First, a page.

Synonyms and Other Names: Jussiaea grandiflora L., Jussiaea hirta, Jussiaea macrocarpa, Jussiaea peruviana, Jussiaea speciosa, Jussiaea sprengeri, Ludwigia hirta, Oenothera hirta
Peruvian seedbox, Peruvian primrose-bush, primrose bush, primrose willow, water primrose
Identification: According to Long and Lakela (1971), Godfrey and Wooten (1981), and Nelson (1996):
Habit: shrubby perennial forb; semi-aquatic
Stems/Roots: heavily branched; typically dark green or brown; woody lower stems with herbaceous and copiously pubescent upper stems, especially on younger stems; lower stems can grow to a diameter of 3-4 cm in one season; woody, dominant root, with laterals emerging out near the surface
Leaves: narrow and elliptic (lanceolate to ovate lanceolate), alternating leaves, rarely opposite, 5-15 cm long and 1-3 cm wide; both surfaces are pubescent
Flowers: solitarily, perfect (both male and female); 4 sepals (8-12 mm long); 4, rarely 5, yellow rounded petals (1-3 cm long and wide)
Fruits/Seeds: fruits are short, stout, four-angled capsules, 1-3 cm long; seeds are buff to light brown, elliptical or oblong, and usually between 0.3 to 0.8 mm long
Look-a-likes: Ludwigia octovalvis and L. leptocarpa are often misidentified as L. peruviana in the field. However L. leptocarpa and L. octovalvis have much longer and narrower capsules than L. peruviana.
Life history: About 80% of L. peruviana's biomass is above-ground, and roughly 20% of above-ground biomass comes from its leaves (Jacobs et al., 1993). Reproduction occurs by seed or vegetatively using suckers from submerged stems and/or stem fragments. Ludwigia peruviana produces many seeds of which 99% are viable, and can have a soil seed bank of roughly 65,000/m2 (Jacobs et al., 1993; Jacobs et al., 1994). Ludwigia peruviana seeds are hydrophobic allowing for underwater germination, and seedlings eventually float to the surface, forming floating islands (Jacobs et. al. 1993; Chandrasena 2005). Within two years, L. peruviana produces flowers (Chandrasena, 2005).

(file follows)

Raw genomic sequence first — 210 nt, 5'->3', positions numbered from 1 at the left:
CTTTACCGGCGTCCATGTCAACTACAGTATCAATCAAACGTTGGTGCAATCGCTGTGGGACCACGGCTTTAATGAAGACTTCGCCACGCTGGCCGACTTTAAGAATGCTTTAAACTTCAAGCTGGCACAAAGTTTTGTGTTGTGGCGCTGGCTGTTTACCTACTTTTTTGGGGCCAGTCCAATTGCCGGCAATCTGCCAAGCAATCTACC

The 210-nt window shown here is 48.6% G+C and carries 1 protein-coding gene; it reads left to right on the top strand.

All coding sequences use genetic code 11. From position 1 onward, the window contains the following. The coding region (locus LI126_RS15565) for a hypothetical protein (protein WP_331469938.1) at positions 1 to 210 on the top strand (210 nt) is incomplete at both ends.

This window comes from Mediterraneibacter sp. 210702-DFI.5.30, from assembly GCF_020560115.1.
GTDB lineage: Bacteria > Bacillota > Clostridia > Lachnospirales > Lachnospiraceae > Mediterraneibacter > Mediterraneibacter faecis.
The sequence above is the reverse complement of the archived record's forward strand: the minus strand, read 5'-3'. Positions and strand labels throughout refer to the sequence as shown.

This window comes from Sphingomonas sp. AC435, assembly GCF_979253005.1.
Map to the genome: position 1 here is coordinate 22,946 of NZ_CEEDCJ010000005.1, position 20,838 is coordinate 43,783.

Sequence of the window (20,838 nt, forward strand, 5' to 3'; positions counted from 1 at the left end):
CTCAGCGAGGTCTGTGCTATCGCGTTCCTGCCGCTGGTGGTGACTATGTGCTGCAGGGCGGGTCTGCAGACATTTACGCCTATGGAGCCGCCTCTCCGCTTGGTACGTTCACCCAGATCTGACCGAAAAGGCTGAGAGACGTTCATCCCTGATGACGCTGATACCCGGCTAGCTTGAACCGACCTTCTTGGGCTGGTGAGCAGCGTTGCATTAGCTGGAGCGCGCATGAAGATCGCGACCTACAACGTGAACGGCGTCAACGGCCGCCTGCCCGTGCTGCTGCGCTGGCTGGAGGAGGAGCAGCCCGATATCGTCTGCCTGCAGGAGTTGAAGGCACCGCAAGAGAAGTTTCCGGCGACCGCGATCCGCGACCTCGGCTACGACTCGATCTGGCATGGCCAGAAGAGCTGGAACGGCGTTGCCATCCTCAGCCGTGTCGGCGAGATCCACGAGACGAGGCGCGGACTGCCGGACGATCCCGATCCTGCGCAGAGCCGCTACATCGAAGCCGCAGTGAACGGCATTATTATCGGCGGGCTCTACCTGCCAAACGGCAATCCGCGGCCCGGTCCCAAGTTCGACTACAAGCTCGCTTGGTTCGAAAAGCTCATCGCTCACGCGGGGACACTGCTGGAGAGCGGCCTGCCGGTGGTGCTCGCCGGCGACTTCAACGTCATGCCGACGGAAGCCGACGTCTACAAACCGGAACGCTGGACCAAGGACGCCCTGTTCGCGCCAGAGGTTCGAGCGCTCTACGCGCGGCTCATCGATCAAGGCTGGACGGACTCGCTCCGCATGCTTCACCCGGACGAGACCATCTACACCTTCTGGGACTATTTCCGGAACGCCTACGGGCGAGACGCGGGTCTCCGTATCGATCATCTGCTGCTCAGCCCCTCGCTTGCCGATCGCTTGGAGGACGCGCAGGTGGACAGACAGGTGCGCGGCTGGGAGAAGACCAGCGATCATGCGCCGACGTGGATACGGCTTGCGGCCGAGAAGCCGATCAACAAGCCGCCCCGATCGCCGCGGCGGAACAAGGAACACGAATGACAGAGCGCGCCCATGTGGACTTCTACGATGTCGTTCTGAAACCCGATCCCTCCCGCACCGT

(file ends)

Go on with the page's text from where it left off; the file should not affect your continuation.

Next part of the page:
Habitat: Shallow water in ditches and canals, as well as marshy areas (Godfrey and Wooten, 1981; Nelson, 1996).
Tolerances: Ludwigia peruviana prefers higher elevations and suffers near man-made structures (Iacona et al., 2015). Ideal light levels are between 60-75% incident light. Ludwigia peruviana does not perform well in saline conditions (Jacobs et al., 1993). When salt reaches 0.2 M, seeds will no longer germinate. Seeds covered with more than 2 cm of soil will likely not germinate (Jacobs et al., 1993). Ludwigia peruviana senesces in extreme cold (Godfrey and Wooten, 1981). Lateral roots form white spongy vertical pneumatophores in shallow water to adapt to anoxic conditions (Parsons and Cuthbertson 2001; Ellmore 1981).
Community interactions: Birds that nest in wetlands can spread Ludwigia peruviana seeds long distances (Barua et al., 2017). Wet L. peruviana seeds also adhere themselves to feathers, but fall off when dry (Jacobs et al., 1994). Ducks are known to eat introduced L. peruviana (Parsons and Cuthbertson 2001).
Means of Introduction:
While it is unsure how L. peruviana was introduced in the Unites States, it was likely introduced in many parts of the world for ornamental uses and as botanical specimens. It continures to spread via its many, highly viable, seeds as well as from stem fragments (Chandrasena 2005; Parsons and Cuthbertson 2001). When the stems of the plant break off, new shoots can grow from the fragments (Jacobs et al., 1994). Ludwigia peruviana can also spread its seed via water runoff (Barua et al., 2017). Tiny seeds of L. peruviana are commonly transported on the feathers of birds or unknowingly through human clothing, hats, and hair (Jacobs et al. 1994).
Established throughout Florida and southern Georgia (Godfrey and Wooten, 1981) but is common south of Gainesville, FL (Nelson, 1996).
Impact of Introduction: